‘Quality’ refers to the words the person uses to describe their pain:

  • Somatic pain tends to be described as ‘aching or sharp’ or ‘throbbing’
  • Visceral pain may be described as ‘throbbing or deep’
  • Organ capsule pain may be described as ‘sharp’
  • Obstruction of hollow organs tends to be described as ‘gnawing’, ‘cramping’, or ‘colicky’.
  • Neuropathic pain may be described as ‘burning’, ‘stinging’, ‘shooting’, ‘stabbing’, ‘pins and needles’ and radiating’

Pain quality also gives insights into how the person is reacting to their pain – ‘unbearable’, ‘intolerable’ or ‘annoying’ or ‘uncomfortable’.


Pain severity is usually measured using categorical scales (‘none, mild, moderate, severe, worst ever’), numerical scales (0-10 or 0-5), or visual analogue scales.


How does pain severity vary over time? Establish the pattern of each pain at each site, and any fluctuations through the day, especially in relation to movement, sleep, or other events/activities.

Person’s understanding of the pain

Find out what the person knows and feels about their pain.

Physical examination

  • Do not neglect physical examination
  • Physical examination is also likely to highlight incident pain or altered sensation which is important for diagnosis and treatment

The physical examination should usually include:

  • Observation of movement and of the person’s ability to perform activities of daily living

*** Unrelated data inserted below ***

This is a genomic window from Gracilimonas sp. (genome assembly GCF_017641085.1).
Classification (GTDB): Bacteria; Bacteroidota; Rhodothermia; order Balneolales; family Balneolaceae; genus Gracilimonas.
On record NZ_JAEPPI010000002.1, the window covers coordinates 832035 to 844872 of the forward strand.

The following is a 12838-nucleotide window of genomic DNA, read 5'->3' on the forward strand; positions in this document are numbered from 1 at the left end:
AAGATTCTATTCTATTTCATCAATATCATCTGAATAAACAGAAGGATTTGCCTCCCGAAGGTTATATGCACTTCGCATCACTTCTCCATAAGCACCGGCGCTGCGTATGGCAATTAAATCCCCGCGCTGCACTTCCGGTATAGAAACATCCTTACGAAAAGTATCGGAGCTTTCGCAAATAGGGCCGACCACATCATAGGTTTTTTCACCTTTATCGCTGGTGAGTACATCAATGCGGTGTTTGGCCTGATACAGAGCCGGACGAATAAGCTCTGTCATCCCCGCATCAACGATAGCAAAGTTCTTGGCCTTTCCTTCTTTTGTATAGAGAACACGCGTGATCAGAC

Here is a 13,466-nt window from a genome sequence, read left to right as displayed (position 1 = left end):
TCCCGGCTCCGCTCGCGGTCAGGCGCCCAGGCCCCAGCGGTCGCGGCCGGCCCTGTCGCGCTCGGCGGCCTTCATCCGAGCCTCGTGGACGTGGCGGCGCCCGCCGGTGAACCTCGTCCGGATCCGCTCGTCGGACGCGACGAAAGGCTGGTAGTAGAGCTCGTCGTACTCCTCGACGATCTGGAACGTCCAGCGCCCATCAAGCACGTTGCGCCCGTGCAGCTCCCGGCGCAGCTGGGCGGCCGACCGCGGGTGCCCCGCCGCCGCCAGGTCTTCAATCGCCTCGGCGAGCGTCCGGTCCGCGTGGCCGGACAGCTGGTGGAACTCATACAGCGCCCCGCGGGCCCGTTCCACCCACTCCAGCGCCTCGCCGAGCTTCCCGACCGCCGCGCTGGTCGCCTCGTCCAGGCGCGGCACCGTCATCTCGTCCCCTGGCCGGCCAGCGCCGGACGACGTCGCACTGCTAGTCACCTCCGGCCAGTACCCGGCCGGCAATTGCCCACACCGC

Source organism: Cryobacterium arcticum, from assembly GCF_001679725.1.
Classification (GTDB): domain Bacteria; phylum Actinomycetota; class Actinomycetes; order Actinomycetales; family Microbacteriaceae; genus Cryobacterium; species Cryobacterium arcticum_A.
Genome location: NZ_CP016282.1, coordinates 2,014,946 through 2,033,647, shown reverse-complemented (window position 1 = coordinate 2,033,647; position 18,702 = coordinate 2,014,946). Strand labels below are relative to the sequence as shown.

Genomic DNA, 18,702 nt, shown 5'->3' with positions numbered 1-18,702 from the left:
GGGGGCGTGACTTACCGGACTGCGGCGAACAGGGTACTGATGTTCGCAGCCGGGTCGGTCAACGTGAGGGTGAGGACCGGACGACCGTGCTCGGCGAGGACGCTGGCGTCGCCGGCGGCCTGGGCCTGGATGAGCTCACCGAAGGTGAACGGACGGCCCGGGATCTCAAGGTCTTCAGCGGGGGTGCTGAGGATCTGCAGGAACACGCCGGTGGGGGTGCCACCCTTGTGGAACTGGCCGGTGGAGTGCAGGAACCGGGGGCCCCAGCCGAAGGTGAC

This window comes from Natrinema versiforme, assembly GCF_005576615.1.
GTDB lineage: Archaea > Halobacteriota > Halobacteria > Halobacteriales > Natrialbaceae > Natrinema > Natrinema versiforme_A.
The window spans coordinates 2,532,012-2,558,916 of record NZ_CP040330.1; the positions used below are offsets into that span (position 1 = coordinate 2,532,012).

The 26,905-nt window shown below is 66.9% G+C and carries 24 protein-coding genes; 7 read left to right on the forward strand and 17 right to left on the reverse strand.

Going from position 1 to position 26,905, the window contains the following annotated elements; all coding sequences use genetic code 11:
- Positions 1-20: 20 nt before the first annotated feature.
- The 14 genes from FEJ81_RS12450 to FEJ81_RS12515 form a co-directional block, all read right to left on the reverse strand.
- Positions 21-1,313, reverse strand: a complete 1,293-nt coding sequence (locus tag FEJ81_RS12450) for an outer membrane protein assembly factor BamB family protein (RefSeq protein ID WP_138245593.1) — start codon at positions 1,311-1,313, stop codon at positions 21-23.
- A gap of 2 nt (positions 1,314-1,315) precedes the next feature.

• Observation for pain behaviour and nonverbal clues (particularly if there is some impaired communication)
  • Palpitation for tenderness
  • Neurological examination including nerve stretch tests, and assessment of sensation (pinprick, light touch, and temperature)

Document pain assessment in the medical record; it can influence decision-making both at the time of the assessment and in the future

  • Screening:

As pain is a common symptom, people who are identified as needing palliative care should be assessed for the presence of pain

  • Initial Assessment:

The components of pain assessment as above should be documented

  • Ongoing Assessment:

The response to treatment, such as severity and effects on mobility to keep a track of pain management over time. Any major changes to pain should trigger a more comprehensive assessment

Pain Management for People Living with Dementia

Please press Ctrl and click the link below as an introduction to caring for people living with dementia and some tips on how to manage their pain.

Non- Medication Treatment options include:

Adjust the environment

  • noise, light, temperature
  • favourite music

Apply physical comforts

  • cold packs / heat packs
  •  massage / TENS machine
  •   repositioning
  •   diversional activities
  •   reassurance

Medication treatment of pain in advanced dementia

START LOW >>>>>> GO SLOW                      

  • Simple analgesia – e.g. Paracetamol
  • Weak opioids – e.g. Norspan patch
  • Strong opioidse.g. Morphine

Pain assessment & observational tools

Pain tools are commonly used to self-report & for observation. In someone with significant cognitive impairment, we need different pain assessment tools as they are unable to communicate verbally with us.

Tools commonly used in dementia care are:

Pain tool for people living with dementia

Abbey Pain Scale

Caution when using pain assessment tools

  • Observation tools are more likely to identify less pain and the person will receive less analgesia than a person able to report his/her own pain
  • Tools are a lot less effective than physical assessment, and are best used before and after pain interventions to evaluate the effectiveness of the intervention

Principles of Pain Management

It is important to discuss the person’s expectations and to set both short and long-term treatment goals: